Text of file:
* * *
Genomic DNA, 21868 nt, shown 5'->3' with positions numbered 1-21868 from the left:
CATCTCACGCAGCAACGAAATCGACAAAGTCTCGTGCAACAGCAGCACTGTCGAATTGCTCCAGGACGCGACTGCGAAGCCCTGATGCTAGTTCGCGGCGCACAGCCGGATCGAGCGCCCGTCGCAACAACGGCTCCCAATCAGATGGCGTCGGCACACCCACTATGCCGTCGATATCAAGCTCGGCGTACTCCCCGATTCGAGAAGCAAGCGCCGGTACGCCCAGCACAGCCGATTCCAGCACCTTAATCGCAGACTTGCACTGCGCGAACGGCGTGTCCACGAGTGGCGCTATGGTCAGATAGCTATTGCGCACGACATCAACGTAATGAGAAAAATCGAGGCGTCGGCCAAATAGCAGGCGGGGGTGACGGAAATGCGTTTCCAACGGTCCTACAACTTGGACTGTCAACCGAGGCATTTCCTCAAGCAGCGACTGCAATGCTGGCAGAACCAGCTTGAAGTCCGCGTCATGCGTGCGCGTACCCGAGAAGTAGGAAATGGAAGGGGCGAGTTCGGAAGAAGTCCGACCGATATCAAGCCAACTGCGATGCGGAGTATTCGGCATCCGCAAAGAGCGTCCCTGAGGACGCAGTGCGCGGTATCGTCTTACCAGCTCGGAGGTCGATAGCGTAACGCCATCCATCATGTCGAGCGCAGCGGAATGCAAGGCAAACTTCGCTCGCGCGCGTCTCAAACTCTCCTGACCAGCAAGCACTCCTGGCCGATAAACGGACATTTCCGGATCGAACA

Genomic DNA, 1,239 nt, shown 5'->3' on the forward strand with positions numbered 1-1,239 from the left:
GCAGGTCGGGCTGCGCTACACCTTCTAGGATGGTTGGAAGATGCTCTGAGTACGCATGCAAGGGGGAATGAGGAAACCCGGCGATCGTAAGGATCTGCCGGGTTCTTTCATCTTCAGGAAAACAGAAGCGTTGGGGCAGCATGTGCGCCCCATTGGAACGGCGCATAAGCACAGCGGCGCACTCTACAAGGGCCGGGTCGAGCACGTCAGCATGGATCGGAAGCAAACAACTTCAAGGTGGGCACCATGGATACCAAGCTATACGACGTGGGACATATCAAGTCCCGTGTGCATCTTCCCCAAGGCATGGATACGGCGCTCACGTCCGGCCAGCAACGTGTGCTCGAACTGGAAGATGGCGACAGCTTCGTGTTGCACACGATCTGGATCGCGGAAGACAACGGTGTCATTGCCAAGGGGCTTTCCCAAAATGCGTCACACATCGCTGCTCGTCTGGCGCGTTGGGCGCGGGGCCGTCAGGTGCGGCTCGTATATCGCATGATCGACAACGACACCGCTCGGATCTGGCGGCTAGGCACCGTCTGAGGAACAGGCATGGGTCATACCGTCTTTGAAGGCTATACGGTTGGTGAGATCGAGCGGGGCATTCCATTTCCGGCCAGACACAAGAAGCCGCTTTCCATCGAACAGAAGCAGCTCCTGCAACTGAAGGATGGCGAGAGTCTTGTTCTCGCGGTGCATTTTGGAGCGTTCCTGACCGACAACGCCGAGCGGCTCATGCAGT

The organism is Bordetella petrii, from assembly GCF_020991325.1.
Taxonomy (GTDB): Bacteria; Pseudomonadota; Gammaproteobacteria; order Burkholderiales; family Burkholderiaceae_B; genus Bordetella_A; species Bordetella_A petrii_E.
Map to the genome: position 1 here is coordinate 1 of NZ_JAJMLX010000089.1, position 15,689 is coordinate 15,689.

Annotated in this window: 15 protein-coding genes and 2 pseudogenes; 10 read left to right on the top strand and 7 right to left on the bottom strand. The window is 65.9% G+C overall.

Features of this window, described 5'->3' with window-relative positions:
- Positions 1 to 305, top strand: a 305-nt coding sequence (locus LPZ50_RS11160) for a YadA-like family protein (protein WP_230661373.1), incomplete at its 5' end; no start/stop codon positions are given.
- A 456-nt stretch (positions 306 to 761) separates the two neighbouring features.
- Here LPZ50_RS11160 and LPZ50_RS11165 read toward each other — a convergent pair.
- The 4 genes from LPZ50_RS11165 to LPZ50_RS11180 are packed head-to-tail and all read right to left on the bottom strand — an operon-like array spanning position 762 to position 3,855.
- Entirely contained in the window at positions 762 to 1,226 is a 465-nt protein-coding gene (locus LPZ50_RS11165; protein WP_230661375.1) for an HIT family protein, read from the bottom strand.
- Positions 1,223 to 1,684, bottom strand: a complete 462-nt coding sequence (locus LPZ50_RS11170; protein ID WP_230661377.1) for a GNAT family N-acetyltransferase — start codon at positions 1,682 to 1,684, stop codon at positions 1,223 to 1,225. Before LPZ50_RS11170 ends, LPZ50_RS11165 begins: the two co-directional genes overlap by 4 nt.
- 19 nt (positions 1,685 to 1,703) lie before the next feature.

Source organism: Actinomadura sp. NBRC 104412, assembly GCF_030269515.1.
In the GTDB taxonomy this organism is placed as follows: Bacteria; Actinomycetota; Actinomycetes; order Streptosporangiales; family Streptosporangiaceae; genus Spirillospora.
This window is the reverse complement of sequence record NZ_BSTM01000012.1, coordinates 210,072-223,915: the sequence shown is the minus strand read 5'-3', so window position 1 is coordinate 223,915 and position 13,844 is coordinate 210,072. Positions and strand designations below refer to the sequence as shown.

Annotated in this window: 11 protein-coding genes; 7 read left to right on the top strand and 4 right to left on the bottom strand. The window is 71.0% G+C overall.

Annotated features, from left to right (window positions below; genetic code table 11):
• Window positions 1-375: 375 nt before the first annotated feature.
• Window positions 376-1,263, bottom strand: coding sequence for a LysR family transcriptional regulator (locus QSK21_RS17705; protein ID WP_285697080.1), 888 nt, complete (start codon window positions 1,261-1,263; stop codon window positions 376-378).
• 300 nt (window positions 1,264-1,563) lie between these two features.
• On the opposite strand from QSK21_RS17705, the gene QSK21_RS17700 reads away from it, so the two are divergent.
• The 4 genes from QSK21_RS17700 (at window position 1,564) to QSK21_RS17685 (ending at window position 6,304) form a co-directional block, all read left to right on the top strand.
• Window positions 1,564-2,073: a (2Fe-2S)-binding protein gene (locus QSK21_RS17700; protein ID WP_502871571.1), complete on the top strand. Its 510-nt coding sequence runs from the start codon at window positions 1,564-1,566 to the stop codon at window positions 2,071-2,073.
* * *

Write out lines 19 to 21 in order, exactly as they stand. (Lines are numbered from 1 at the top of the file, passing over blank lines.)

This window is the reverse complement of sequence record NZ_BSTM01000012.1, coordinates 210,072-223,915: the sequence shown is the minus strand read 5'-3', so window position 1 is coordinate 223,915 and position 13,844 is coordinate 210,072. Positions and strand designations below refer to the sequence as shown.

Annotated in this window: 11 protein-coding genes; 7 read left to right on the top strand and 4 right to left on the bottom strand. The window is 71.0% G+C overall.

Annotated features, from left to right (window positions below; genetic code table 11):